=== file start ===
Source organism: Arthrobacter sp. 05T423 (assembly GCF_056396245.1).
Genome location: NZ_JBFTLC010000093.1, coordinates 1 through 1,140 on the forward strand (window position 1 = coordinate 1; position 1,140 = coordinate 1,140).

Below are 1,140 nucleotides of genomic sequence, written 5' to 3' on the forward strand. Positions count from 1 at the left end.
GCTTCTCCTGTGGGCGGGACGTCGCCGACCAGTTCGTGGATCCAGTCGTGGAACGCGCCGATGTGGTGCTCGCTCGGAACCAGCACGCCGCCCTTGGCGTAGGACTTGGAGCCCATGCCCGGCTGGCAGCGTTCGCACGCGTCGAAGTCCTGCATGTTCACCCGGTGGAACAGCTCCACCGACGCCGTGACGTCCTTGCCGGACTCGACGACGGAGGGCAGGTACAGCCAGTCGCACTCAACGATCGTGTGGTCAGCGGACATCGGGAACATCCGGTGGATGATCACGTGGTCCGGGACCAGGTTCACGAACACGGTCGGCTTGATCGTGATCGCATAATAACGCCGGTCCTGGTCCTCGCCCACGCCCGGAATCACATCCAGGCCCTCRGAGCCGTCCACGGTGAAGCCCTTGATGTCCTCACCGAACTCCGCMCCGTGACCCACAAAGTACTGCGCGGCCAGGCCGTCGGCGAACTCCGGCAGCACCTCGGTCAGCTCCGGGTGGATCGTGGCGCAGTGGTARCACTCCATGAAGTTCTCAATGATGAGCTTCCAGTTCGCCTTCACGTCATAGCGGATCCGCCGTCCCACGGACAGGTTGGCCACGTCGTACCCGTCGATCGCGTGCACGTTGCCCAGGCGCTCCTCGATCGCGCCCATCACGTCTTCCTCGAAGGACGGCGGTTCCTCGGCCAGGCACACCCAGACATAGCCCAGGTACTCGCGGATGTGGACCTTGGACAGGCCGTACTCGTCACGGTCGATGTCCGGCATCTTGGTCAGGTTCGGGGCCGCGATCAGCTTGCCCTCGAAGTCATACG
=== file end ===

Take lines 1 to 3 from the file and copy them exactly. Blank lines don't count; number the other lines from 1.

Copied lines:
Source organism: Arthrobacter sp. 05T423 (assembly GCF_056396245.1).
Genome location: NZ_JBFTLC010000093.1, coordinates 1 through 1,140 on the forward strand (window position 1 = coordinate 1; position 1,140 = coordinate 1,140).

Below are 1,140 nucleotides of genomic sequence, written 5' to 3' on the forward strand. Positions count from 1 at the left end.